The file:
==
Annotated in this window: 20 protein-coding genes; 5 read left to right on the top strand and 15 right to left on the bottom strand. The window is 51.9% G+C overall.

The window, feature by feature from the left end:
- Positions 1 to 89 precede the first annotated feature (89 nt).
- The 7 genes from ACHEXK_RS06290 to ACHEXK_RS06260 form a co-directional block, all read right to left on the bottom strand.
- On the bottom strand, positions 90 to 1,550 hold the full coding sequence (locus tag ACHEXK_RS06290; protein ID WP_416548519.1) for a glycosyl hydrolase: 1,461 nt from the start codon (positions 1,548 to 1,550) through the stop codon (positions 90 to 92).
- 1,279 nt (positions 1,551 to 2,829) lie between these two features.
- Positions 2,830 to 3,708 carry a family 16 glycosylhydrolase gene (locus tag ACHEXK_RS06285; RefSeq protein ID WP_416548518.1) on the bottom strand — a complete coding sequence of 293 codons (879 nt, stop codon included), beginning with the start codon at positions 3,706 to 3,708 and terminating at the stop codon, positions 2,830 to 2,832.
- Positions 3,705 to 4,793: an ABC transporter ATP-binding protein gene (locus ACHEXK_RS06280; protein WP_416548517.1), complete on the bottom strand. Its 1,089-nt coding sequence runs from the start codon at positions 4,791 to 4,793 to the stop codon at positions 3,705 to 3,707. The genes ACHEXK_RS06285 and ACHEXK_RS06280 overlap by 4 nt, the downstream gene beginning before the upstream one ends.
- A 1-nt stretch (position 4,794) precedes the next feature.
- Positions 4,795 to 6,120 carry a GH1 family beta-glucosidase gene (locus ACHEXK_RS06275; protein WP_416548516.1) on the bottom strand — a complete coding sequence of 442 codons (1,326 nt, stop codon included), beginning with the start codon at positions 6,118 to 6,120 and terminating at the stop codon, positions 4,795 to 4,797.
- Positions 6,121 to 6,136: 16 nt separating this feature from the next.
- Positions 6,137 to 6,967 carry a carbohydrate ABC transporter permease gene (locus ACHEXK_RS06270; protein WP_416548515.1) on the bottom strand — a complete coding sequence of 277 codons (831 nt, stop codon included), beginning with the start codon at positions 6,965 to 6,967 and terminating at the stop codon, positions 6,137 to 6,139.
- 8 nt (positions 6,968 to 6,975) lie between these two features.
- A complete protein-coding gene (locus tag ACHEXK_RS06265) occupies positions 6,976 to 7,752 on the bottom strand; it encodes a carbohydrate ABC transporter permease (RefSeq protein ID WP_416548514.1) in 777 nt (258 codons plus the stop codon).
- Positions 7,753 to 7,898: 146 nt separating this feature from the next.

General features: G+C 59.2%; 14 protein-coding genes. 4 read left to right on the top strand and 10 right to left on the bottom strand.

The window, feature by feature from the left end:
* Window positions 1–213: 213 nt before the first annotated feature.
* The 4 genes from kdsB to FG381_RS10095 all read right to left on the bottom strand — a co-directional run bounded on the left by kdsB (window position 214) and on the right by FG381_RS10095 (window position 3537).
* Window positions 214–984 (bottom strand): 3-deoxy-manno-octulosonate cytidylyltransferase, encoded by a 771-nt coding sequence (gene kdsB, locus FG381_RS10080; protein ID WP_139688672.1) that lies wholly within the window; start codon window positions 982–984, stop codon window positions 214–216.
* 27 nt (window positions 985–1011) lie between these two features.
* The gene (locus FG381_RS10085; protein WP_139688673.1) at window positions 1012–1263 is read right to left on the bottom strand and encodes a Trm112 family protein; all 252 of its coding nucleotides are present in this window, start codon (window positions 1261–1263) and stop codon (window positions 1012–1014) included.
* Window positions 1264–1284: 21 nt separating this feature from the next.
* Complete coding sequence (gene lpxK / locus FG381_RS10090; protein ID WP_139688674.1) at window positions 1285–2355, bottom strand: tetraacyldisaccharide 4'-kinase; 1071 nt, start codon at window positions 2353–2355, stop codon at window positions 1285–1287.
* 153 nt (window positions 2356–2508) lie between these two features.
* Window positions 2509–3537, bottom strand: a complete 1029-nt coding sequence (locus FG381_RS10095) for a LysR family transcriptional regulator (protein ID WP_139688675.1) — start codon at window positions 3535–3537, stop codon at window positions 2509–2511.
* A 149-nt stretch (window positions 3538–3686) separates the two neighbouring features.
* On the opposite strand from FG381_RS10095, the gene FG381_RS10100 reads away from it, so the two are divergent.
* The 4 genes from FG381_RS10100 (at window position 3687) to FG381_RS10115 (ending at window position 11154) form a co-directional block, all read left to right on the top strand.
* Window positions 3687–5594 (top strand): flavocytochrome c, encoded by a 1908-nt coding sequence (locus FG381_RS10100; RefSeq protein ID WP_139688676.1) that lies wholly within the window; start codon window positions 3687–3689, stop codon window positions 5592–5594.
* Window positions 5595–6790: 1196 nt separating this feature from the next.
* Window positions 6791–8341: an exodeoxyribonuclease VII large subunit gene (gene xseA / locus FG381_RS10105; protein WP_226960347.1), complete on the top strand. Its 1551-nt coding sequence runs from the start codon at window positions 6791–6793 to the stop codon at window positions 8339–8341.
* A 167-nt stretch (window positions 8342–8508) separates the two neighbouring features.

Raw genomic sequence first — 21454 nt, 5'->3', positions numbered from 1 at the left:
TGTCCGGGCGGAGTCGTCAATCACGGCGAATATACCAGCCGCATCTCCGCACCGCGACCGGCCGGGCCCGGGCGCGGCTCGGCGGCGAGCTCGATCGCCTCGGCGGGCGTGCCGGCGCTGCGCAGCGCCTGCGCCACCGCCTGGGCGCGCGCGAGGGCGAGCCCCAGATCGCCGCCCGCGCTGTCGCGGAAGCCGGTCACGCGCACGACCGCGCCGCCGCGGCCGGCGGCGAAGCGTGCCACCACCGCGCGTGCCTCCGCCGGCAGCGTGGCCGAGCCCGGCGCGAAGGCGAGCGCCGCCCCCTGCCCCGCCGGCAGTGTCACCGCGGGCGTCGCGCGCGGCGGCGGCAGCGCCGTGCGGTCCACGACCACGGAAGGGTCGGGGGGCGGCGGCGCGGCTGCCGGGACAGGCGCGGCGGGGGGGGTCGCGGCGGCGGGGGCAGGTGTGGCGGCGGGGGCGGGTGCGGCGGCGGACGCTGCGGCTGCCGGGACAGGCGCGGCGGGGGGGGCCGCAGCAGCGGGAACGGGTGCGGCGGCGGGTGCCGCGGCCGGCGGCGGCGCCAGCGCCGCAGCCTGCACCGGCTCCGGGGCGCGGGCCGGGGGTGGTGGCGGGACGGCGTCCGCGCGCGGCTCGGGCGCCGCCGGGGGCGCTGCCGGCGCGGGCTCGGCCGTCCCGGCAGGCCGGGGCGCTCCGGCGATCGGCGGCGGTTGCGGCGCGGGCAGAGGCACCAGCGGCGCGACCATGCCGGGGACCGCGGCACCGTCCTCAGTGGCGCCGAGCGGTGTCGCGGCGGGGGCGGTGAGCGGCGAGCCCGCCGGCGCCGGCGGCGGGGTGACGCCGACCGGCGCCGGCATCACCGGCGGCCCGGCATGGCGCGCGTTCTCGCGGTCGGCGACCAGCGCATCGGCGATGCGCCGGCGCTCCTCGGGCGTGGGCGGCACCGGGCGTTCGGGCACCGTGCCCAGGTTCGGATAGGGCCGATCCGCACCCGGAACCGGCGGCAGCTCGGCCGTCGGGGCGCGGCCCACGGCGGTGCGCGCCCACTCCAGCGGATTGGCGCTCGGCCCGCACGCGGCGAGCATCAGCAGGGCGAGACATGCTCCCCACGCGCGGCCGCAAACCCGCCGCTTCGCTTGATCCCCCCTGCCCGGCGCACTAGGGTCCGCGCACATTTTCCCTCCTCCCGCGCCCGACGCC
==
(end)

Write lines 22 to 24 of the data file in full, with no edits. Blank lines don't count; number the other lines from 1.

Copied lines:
* The gene (locus FG381_RS10085; protein WP_139688673.1) at window positions 1012–1263 is read right to left on the bottom strand and encodes a Trm112 family protein; all 252 of its coding nucleotides are present in this window, start codon (window positions 1261–1263) and stop codon (window positions 1012–1014) included.
* Window positions 1264–1284: 21 nt separating this feature from the next.
* Complete coding sequence (gene lpxK / locus FG381_RS10090; protein ID WP_139688674.1) at window positions 1285–2355, bottom strand: tetraacyldisaccharide 4'-kinase; 1071 nt, start codon at window positions 2353–2355, stop codon at window positions 1285–1287.